## Hoover Dam

Frequently Asked Questions and Answers

Tunnels, Towers, Penstocks and Spillways/span>

**How was the river diverted during dam construction?**

The river was diverted around the dam site through four 50-foot-diameter tunnels, two drilled through the canyon walls on each side of the river. The tunnels, with a total combined length of 15,946 feet, or about three miles, were excavated to 56 feet and lined with three feet (300,000 cubic yards) of concrete. They could carry over 200,000 cubic feet - more than 1.5 million gallons - of water per second! The river was first diverted through the two Arizona tunnels on November 14, 1932.

**After being used for river diversion, how were the tunnels used?**

The inner tunnels were plugged with concrete approximately one-third their length below the canyon wall inlets, and the outer tunnels were plugged approximately halfway. The two inner tunnels now contain 30-foot-diameter steel pipes (penstocks) which connect the intake towers in the reservoir with the powerplant and canyon wall outlet works. The downstream halves of the two outer tunnels are used for spillway outlets.

**What gates are installed on the tunnels?**

The inlets of the two outer tunnels are permanently closed with 50- by 50-foot bulkhead gates. Each gate, with steel frame, weighs about 3,000,000 pounds, and required 42 railroad cars for shipment. At the outlets of the two inner tunnels, 50- by 35-foot Stoney gates are installed. These gates can be closed when the tunnels need to be emptied for inspections or repairs.

They are four reinforced-concrete structures located above the dam, two on each side of the canyon. The diameter of these towers is 82 feet at the base, 63 feet 3 inches at the top, and 29 feet 8 inches inside. Each tower is 395 feet high and each controls one-fourth the supply of water for the powerplant turbines. The four towers contain 93,674 cubic yards of concrete and 15,299,604 pounds of steel.

**How are these towers connected to the powerplant and outlet valves?**

By 30-foot-diameter penstocks (pipes) installed in 37- and 50-foot diameter concrete-lined tunnels. The upstream intake towers are connected to the inner diversion tunnels by 37-foot-diameter inclined tunnels; 37-foot-diameter tunnels also connect the downstream towers to penstocks and outlet works.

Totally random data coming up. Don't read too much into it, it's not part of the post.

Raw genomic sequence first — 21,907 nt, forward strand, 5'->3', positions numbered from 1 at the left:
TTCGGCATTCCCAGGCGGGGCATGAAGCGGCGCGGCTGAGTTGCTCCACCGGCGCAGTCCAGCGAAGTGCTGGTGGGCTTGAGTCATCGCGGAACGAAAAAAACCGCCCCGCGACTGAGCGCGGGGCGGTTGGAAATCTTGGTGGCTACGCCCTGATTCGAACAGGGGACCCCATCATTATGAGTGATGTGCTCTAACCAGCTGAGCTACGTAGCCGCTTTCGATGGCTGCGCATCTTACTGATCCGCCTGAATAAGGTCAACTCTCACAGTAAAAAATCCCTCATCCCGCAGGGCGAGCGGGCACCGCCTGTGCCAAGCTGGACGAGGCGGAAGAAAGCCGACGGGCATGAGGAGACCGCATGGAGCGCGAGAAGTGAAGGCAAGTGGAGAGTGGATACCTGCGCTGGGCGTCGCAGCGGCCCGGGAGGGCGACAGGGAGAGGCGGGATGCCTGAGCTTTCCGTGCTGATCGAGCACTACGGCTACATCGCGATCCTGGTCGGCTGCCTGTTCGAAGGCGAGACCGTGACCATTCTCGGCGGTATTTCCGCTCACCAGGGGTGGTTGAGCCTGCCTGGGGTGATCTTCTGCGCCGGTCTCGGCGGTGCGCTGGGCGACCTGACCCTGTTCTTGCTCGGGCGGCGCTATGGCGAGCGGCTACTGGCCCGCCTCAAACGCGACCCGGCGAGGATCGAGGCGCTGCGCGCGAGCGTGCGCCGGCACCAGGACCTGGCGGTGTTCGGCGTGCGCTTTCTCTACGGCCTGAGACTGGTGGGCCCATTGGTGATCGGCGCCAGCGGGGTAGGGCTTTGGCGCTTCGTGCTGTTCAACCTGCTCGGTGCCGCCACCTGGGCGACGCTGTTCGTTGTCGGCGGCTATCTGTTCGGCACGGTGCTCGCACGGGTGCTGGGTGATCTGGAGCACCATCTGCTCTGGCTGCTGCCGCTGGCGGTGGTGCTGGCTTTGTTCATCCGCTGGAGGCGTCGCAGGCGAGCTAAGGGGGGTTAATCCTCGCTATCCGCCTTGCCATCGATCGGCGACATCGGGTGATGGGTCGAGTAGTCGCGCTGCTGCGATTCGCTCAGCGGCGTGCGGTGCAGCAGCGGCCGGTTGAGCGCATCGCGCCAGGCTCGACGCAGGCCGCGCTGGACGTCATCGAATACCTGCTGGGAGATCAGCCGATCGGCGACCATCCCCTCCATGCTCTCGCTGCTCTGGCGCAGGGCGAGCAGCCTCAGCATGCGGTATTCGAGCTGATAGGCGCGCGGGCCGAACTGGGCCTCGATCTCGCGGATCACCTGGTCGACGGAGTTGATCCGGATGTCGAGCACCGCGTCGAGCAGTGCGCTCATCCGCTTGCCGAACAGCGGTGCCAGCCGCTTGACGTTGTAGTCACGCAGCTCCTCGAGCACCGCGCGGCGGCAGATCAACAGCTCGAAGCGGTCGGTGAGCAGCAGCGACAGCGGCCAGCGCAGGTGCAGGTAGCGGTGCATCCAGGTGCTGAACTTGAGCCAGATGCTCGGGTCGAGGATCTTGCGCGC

**How do the intake towers control water flow?**

Through two cylindrical gates, each 32 feet in diameter and 11 feet high. One gate is near the bottom and the other near the middle of each tower. The gates are protected by trash racks. Total weight of the gates is 5,892,000 pounds; the trash racks weigh 7,024,000 pounds.

**What pipes are installed in the tunnels for reservoir outlets?**

There are 4,700 feet of 30-foot-diameter pipe and 2,000 feet of 8 1/2-foot-diameter pipe. Maximum thickness of the largest pipe is 2 3/4 inches.

**How are the 30-foot-diameter pipes connected to the powerplant turbines?**

By sixteen 13-foot-diameter plate steel penstocks installed in 18-foot-diameter concrete-lined tunnels. Total length of these penstocks is 5,800.

**What are the main characteristics of the penstock and outlet pipes?**

Forty-four thousand tons of steel were formed and welded into 14,800 feet of pipe varying from 8 1/2 to 30 feet in diameter. Each length of the largest pipe - 12 feet long, 30 feet in diameter, and 2 3/4 inches thick - was made from 3 steel plates, of such weight that only two plates could be shipped from the steel mill to the fabricating plant on one railroad car. Two such lengths of pipe welded together make one section weighing approximately 135 tons or, at intersections with the penstocks, as much as 186 tons.

Four 68-inch jet flow gates inner diversion tunnel plug outlet; and two 90-inch jet flow gates each in the Arizona and Nevada canyon wall outlet works (also know as the valve houses). The jet flow gates in the canyon walls are about 180 feet above the river. The gates are designed to bypass water around the dam under emergency or flood conditions, or to empty the penstocks for maintenance work.

**What are the Arizona and Nevada spillways?**

Concrete-lined open channels about 650 feet long, 150 feet wide, and 170 feet deep on each canyon wall. More than 600,000 cubic yards of rock were excavated for spillways. The spillway walls are lined with 18 inches of concrete and the floors with 24 inches; 127,000 cubic yards of concrete were placed for the spillways.

**How is water discharged from the spillways?**

Into the outer diversion tunnels through inclined shafts 50 feet in diameter and 600 feet long. The discharge is controlled by four automatically or manually operated 100- by 16-foot, 500,000-pound drum gates on each spillway crest. Maximum water velocity in the spillway tunnels is about 175 feet per second, or 120 miles per hour.

**What is the maximum discharge capacity of the spillways, jet flow gates and powerplant?**

About 500,000 cubic feet per second (cfs). Each spillway can discharge 200,000 cfs. If the spillways were operated at full capacity, the energy of the falling water would be about 25,000,000 horsepower. The flow over each spillway would be about the same as the flow over Niagara Falls, and the drop from the top of the raised spillway gates to the river level would be approximately three times as great.

*Last Updated: 3/12/15*